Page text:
Softly, softly: skills gaps in the modern-day workplace

Companies frequently refer to a shortage of ‘soft’ skills among the graduate pool. Are universities failing, or can enterprise do more to ensure that first jobbers are ready for the real world of work?

Last year, Ernst & Young announced that it would no longer ask graduates to declare their degree classifications when applying for jobs. The gesture by the multinational accounting company was bold: academic achievement, while important as a show of determination and skill, is not everything.

“Academic qualifications will still be taken into account and indeed remain an important consideration when assessing candidates as a whole, but will no longer act as a barrier to getting a foot in the door,” said Maggie Stilwell, the company’s Managing Partner for Talent. 

The sentiment that graduates needed more ‘soft’ skills – teamwork, problem-solving, communication and creativity – had been building for some time.

Ernst & Young is one of the UK’s best graduate recruiters, taking in around 200 first jobbers there per year. Its internships and graduate programmes, as with those at the legal field’s ‘Magic Circle’ firms, have traditionally been based on academic merit, thus attracting high-achieving students.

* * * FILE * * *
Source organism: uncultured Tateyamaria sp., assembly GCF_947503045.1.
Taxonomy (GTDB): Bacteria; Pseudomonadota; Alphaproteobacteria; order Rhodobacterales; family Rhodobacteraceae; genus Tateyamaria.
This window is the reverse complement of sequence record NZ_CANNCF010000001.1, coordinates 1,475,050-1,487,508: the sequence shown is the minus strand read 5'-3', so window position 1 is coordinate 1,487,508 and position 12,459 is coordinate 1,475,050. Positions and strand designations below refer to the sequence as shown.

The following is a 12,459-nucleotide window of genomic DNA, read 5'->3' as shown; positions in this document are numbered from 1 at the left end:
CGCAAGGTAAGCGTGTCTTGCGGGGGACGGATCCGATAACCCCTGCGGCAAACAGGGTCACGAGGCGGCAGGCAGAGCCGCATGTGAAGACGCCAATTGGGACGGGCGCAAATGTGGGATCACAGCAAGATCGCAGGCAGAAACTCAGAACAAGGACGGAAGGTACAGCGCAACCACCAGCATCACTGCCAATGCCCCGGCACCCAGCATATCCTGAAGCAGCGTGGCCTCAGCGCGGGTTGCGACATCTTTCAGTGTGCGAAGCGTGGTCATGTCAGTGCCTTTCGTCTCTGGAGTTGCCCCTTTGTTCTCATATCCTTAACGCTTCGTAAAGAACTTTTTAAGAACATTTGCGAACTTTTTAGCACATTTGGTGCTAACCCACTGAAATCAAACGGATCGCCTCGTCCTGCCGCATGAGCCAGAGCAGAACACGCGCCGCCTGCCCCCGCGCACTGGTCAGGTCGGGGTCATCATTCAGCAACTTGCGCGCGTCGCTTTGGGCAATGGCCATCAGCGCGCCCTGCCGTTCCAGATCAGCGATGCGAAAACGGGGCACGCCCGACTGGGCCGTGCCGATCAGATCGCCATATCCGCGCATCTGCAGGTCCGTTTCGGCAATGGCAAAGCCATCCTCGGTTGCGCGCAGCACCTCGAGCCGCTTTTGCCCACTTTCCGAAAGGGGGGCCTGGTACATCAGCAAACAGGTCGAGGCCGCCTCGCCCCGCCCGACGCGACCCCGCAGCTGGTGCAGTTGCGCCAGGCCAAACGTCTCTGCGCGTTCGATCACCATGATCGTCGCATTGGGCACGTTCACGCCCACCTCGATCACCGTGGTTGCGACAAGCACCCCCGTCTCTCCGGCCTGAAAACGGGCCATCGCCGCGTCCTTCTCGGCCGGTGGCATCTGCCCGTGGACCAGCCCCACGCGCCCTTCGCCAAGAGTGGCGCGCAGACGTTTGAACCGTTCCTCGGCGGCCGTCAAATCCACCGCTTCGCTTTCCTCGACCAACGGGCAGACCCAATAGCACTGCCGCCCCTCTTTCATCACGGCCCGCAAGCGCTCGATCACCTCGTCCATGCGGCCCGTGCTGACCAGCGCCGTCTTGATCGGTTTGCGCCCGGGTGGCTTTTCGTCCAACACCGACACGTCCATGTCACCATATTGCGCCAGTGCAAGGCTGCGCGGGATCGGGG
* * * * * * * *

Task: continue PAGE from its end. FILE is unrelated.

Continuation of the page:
“One of the key gaps is a real inconsistency in graduates’ critical thinking, problem-solving and research skills,” says Sally Jeffery, Partner, Education Practice, PwC Middle East. “The world of work is changing so quickly that technical skills they acquire at university or in their first job are probably no longer relevant as little as two years later.”

James Maughan, Director of the Dubai Business Internships programme (DBI), agrees. “Higher education is not preparing graduates enough for the job market, according to research. But companies can contribute to narrowing the gap.”

They could, for example, “convey the skills really needed for workforce success, have input in the design of the curriculum and allow richer opportunities for students to do multiple internships and work on real projects”, Maughan suggests.

“Maybe a three- to four-year course is not needed to produce graduates if they can demonstrate the competencies. The course periods could be shortened and the time used to do experiential learning.”

The DBI programme Maughan heads up is run under the patronage of His Highness Sheikh Mohammed bin Rashid Al Maktoum, Vice President and Prime Minister of the UAE, and Ruler of Dubai. Targeting graduates from China, Russia, Kazakhstan, Kyrgyzstan and the US, the 10-month internship offers placements in leading corporations in Dubai such
as Jumeirah, Emirates NBD, Emaar and the Emirates Group.

Liqun Xie, a DBI intern at strategic advisory firm Falcon and Associates, who majored in journalism at Renmin University of China, says: “Real-world experience is very different from what you learn in textbooks. Only by putting what you learn in university into practice can you understand more about the complexity of the workplace. Through my DBI experience I am acquiring the business mindset and analytical skills that make my existing skillset more comprehensive.”